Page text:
Langledale craftsman Trevor Dixon – well known for his miniature models of farmhouses and stonewall scenes – produced a stunning replica of Barnard Castle’s Market Cross. There was a buzz of interest on social media after Mr Dixon spent two months creating the model, working off photographs of the iconic structure.
TEESDALE entertainer Steve Reay came up with an unusual request in the form of a new song.
Mr Reay, from Wackerfield, spent six months perfecting his single I Just Want to Gig at The Witham after seeing fellow musician Sam Nixon perform a set as part of the Acoustic Cafe sessions.
Mr Reay’s prayers were answered in the summer when he was invited to sing and play at one of the arts centre’s outdoor weekend sessions.
It was still winter, but there was growing demand for an allotment in the town.
The waiting list for a plot had risen to more than 30, with demand attributed to more people wanting to grow their own as a result of the pandemic.
There was a mixed reaction to plans by Middleton-in-Teesdale firm Technimark’s expansion plans.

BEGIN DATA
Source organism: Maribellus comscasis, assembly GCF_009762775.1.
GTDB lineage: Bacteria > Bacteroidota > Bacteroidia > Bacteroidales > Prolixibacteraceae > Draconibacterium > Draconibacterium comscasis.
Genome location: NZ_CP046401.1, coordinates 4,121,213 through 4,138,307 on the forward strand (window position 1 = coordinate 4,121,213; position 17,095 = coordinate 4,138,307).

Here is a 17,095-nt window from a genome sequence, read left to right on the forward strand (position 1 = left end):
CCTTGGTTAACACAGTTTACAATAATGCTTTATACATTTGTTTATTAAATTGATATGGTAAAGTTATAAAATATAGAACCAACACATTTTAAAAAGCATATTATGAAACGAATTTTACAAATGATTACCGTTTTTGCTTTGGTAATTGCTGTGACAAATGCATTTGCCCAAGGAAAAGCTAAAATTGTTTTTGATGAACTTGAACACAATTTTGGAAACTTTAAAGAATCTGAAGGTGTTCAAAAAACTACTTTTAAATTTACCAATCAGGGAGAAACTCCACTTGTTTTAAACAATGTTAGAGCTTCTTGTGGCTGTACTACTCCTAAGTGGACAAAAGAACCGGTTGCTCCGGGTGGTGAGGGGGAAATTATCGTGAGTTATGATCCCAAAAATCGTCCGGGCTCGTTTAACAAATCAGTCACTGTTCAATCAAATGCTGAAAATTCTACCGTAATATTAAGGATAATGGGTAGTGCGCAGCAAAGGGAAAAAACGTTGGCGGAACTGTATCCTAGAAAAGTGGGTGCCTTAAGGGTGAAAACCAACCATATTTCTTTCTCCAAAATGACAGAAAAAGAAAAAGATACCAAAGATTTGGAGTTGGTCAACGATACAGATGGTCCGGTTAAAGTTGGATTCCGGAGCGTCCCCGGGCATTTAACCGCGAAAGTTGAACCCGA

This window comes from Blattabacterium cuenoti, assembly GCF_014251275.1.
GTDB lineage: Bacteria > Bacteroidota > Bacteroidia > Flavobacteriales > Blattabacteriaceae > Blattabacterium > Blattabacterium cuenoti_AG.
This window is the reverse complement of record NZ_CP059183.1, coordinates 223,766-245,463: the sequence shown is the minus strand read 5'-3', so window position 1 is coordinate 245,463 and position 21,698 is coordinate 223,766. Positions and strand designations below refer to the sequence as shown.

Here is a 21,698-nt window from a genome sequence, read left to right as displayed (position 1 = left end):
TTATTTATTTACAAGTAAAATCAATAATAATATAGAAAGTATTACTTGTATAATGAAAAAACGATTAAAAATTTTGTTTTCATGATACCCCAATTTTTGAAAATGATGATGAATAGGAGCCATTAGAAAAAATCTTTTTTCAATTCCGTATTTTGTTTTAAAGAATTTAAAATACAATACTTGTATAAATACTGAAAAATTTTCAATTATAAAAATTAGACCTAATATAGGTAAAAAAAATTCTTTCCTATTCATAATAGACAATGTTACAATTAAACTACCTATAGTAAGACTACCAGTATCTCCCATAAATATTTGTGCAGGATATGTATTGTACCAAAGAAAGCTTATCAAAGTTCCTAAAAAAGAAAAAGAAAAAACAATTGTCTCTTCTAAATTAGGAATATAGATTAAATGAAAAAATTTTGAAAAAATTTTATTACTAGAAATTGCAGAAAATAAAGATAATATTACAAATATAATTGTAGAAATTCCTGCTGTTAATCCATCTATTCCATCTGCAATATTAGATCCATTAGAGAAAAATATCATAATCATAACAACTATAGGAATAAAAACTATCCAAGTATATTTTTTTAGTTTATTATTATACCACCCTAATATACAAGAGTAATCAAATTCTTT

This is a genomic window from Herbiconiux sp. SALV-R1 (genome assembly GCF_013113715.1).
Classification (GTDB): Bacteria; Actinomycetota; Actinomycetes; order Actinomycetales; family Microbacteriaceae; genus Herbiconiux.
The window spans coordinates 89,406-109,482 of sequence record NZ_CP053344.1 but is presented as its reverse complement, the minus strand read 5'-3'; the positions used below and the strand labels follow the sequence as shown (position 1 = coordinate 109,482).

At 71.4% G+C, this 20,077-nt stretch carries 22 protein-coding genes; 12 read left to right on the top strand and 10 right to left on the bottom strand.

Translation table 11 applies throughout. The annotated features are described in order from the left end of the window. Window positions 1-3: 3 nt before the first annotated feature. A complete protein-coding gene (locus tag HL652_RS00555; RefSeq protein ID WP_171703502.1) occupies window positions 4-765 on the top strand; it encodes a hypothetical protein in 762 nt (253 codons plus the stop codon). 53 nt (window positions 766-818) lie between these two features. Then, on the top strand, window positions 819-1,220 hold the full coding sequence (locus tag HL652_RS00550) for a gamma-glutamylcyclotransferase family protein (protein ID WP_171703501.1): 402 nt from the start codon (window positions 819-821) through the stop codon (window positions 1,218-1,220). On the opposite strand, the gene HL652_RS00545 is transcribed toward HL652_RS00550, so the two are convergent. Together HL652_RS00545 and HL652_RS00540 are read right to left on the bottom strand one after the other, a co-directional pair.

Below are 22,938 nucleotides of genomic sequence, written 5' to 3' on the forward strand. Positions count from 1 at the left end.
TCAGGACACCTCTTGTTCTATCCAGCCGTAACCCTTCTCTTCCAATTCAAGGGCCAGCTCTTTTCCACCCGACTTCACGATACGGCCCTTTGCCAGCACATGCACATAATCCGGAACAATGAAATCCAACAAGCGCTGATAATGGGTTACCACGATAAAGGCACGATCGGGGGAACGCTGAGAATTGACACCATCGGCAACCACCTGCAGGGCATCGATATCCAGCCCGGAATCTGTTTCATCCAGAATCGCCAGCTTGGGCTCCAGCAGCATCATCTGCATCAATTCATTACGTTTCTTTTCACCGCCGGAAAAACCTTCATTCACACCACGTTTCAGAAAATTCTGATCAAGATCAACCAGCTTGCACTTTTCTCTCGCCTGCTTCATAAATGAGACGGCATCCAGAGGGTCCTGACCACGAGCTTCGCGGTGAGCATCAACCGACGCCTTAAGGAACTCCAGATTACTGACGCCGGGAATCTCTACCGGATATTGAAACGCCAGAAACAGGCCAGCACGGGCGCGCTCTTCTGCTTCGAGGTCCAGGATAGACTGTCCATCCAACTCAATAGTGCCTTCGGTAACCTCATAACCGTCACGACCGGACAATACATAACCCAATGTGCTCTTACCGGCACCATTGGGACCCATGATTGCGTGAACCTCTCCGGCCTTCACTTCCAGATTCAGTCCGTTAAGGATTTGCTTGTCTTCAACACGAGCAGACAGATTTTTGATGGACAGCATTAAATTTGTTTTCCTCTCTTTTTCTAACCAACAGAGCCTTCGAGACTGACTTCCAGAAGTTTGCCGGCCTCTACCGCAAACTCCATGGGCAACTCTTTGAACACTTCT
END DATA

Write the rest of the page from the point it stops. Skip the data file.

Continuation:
The company said the scheme would create 30 new jobs and secure its future in the dale, but some residents were worried about increased noise, traffic and the impact on the conservation area. After much debate, the scheme was later granted planning permission by Durham County Council.
Traders at Barnard Castle Farmers’ Market kept their fingers crossed as judging took place for the Farm Retails Association awards. Barney was shortlisted in the farmers’ market of the year category, was but eventually pipped by an entry from Hampshire. The Barney traders are hoping to go one better next year having been shortlisted again.
A new gate was installed at the entrance to the lower Demesnes after a long-running debate on how best to protect the beauty spot from damage.
The issue would rear its head later in the year when travellers broke in and set up an illegal camp ahead of the delayed Appleby Fair.
Tributes were paid to the founder of a children’s charity who died aged 55.
Chris Read ran A Smile for a Child, a charity dedicated to helping disabled and disadvantaged children improve their mobility and get into sport, from his Barnard Castle home before moving to Newton Aycliffe to be closer to better transport links.
The dale’s oldest resident, Margaret Swan, who celebrated her 106th birthday this year, was among the first in the dale to receive their second coronavirus jab.